Those requirements, however, are specifically designed to force police and prosecutors to improve the quality of criminal investigations, writes David Shirk and Octavio Rodriguez, Justice in Mexico’s Director and Program Coordinator, respectively, in an op-ed article from 2017. A strong legal defense for the accused helps limit the punitive discretion of both parties, they argue.

 

Michoacán

Source: Justice in Mexico.

On April 26, a workshop was in launched in Uruapan, Michoacán for lawyers of indigenous decent. Topics included how to work through the penal process, the accusatorial system, and overall preparation for oral trials. The 20-hour course spanned two weekends and was made available free of charge for up to 40 individuals. The series was facilitated in collaboration with the State Commission for the Development of Indigenous People (Comisión Estatal para el Desarrollo de los Pueblos Indígenas, CEDPI), the State Government of Michoacán (Gobierno del Estado), and the head of the Supreme Court of Justice (Supremo Tribunal de Justicia).

 

San Luis Potosí

Source: Justice in Mexico.

The San Luis Potosí State Judiciary (Poder Judicial del Estado) facilitated a “First Responders” course in early May for members of Civil Protection (Protección Civil), Fire Fighters (Bombers Metropolitanos), and the Red Cross (Cruz Roja). This was part of the State’s effort to prepare first responders to act accordingly within the protocols established by the NSJP when responding to a scene. It included training on evidence, witness testimonies, and tending to crime scenes. Judge José Luis Ortiz Bravo explained that having trained first responders is critical because they play an important role in crime scenes and serving as witnesses.

This came on the heels of a series of similar trainings held by Federico Garza Herrera, San Luis Potosí’s State Attorney General (Fiscal General del Estado de San Luis Potosí, FGESLP), in February 2019. Those workshops were specifically held to train all municipal police as first responders to scenes. Garza Herrera acknowledged the importance of having municipal police trained in the processes and procedures of the NSJP, so that they can correctly parlay evidence and information to the judge, as needed. He referred to them as the “foundation” of the New Criminal Justice System.

 

Sources:

Cortés, Nancy et al. “Perspectivas del sistema de justicia penal en México: ¿Qué piensan sus operadores?” Justice in Mexico. November 2016.

Rodríguez Ferreira, Octavio and David A. Shirk. “Commentary: Mexico’s badly needed justice reforms in peril.” San Diego Union Tribune. August 11, 2017.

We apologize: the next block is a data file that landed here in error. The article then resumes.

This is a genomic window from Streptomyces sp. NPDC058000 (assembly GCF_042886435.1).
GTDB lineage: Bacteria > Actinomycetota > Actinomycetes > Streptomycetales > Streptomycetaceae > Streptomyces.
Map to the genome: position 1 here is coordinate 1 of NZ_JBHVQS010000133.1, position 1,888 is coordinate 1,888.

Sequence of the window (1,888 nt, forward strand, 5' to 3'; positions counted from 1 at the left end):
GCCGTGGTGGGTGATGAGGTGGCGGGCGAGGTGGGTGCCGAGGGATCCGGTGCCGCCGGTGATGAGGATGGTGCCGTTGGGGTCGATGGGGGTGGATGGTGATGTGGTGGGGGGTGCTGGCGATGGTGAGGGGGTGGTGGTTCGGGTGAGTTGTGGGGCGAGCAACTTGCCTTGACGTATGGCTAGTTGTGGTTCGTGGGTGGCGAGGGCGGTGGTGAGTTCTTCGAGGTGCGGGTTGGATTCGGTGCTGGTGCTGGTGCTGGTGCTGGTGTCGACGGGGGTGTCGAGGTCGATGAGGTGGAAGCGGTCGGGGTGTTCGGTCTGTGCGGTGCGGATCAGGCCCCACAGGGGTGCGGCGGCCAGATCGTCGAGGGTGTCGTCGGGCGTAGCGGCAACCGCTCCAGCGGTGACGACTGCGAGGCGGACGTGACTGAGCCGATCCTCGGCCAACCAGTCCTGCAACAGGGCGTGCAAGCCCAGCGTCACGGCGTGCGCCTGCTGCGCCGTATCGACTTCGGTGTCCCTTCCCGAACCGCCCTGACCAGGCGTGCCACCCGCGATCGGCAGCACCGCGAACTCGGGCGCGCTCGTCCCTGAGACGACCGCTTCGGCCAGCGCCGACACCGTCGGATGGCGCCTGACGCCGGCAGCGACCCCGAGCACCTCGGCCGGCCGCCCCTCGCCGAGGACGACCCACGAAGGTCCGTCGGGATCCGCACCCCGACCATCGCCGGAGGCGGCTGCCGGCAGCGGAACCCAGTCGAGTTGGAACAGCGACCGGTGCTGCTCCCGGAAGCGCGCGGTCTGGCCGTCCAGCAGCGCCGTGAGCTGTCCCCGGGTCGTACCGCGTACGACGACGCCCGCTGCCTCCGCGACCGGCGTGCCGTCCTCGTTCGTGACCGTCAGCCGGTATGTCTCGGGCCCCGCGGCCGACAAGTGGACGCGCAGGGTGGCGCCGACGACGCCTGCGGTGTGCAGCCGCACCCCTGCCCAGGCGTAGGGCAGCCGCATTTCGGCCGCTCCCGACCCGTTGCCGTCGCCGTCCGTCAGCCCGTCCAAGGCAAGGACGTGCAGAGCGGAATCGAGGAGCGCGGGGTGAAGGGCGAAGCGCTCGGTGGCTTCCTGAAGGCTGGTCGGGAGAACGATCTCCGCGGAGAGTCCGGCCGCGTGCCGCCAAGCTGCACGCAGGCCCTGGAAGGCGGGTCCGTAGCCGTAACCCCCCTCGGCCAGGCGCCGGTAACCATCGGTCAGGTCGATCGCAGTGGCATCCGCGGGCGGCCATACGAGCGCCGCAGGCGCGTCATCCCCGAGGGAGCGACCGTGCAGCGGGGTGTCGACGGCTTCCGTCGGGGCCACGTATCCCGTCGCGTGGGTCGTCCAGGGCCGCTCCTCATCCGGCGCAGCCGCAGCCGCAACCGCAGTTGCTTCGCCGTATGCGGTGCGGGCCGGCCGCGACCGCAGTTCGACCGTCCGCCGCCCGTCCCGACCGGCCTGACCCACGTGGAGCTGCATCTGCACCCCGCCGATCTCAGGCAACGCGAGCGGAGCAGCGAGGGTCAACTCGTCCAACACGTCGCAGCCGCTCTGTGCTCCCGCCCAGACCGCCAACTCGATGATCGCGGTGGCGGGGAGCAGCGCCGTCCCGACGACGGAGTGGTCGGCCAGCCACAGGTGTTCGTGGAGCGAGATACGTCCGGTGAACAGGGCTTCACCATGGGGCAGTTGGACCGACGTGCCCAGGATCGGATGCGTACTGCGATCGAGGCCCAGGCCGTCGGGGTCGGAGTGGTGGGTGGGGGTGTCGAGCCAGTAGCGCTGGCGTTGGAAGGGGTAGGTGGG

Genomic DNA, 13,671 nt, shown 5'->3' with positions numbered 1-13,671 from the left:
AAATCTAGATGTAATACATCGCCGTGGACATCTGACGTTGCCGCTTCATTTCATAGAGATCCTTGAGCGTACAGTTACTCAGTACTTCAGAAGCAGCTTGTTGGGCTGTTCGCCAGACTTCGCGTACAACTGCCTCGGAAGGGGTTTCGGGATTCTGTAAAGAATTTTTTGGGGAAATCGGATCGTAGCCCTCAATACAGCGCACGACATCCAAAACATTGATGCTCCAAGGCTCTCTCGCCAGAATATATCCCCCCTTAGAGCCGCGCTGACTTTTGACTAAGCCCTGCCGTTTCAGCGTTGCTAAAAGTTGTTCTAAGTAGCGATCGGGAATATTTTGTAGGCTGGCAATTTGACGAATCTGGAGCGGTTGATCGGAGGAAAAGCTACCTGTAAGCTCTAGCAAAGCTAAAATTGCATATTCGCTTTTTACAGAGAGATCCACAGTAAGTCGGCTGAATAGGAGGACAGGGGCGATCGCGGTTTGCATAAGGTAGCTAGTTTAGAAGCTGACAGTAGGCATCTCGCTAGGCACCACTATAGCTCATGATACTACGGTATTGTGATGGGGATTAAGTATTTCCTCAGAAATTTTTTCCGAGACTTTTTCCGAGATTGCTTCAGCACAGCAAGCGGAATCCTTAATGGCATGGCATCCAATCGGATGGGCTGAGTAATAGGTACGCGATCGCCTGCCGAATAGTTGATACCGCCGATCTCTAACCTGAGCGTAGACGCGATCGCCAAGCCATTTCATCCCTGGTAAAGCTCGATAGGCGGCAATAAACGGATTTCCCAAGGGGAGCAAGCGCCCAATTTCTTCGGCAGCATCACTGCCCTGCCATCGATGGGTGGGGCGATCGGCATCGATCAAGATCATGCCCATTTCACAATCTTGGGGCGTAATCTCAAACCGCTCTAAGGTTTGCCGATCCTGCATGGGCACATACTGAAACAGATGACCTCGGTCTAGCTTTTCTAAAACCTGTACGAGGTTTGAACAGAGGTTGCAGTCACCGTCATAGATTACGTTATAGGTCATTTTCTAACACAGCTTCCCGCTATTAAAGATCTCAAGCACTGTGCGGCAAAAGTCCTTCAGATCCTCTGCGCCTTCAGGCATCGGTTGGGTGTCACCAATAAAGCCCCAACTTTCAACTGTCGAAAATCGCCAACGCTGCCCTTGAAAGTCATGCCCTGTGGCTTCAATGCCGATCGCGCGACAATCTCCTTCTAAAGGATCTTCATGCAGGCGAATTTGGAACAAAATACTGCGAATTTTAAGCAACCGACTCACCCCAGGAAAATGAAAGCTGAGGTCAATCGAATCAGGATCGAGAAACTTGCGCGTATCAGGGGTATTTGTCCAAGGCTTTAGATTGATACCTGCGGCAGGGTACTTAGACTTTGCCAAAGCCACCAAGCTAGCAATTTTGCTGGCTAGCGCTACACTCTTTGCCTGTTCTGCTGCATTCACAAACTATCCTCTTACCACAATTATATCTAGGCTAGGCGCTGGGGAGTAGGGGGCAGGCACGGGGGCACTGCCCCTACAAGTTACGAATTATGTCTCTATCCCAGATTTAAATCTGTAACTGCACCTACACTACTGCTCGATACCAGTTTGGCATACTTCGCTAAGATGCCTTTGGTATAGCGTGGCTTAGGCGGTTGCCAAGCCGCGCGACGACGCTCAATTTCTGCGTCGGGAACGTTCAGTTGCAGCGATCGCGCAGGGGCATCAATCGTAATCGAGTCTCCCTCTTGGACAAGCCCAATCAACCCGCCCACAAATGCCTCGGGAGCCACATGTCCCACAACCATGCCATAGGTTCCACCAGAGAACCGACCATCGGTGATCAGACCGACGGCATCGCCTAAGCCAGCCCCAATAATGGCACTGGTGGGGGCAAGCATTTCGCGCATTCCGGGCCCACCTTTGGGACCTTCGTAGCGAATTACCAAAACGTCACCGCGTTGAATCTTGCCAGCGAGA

Rodríguez Ferreira, Octavio and David A. Shirk. “El Justiciabarómetro mexicano.” Nexos. October 1, 2017.

“Anuncia fiscal capacitación permanente para la policía municipal y jueces auxiliares.” Pulso. February 18, 2019.

“Inicia taller sobre Nuevo Sistema de Justicia Penal, dirigido a abogados de origen indígena.” Informa Oriente. April 26, 2019.

Rojas Ávila, Beatriz. “Abogados indígenas se capacitarán en materia de justicia penal oral.” Ner. April 26, 2019.

“Capacitan a rescatistas en nuevo sistema de justicia penal.” Plano Informativo. May 9, 2019.

Escamilla, José Luis. “Lamentan que Nuevo Sistema de Justicia Penal dificulte que delincuentes pisen la cárcel.” Notisistema. May 11, 2019.

“Se impulse reforma a Legislación Penal.” El Diario de Coahuila. May 11, 2019.

Webpage. “Declaratorio de la LVI Reunión Ordinaria de la Conferencia Nacional de Gobernadores.” Conferencia Nacional de Gobernadores. Last accessed May 12, 2019.

New Regional Criminal Justice Center opens in Nayarit

Front of new regional justice center

The Bahía de Banderas Regional Criminal Justice Center opened on January 15, 2019. Source: Noticias de la Bahía.

01/27/19 (written by kheinle) — The Bahía de Banderas Regional Criminal Justice Center (El Centro Regional de Justicia Penal) officially opened on January 15, 2019. It includes two oral trial courtrooms; areas for conflict and alternative dispute resolution; designated space for protected witnesses; and offices and amenities for judicial system operators, judges, prosecutors, and defense attorneys to work. The two oral courtrooms add to Nayarit’s 12 other such spaces throughout the state. The Center cost $25 million pesos (~$1.3 million USD) to construct.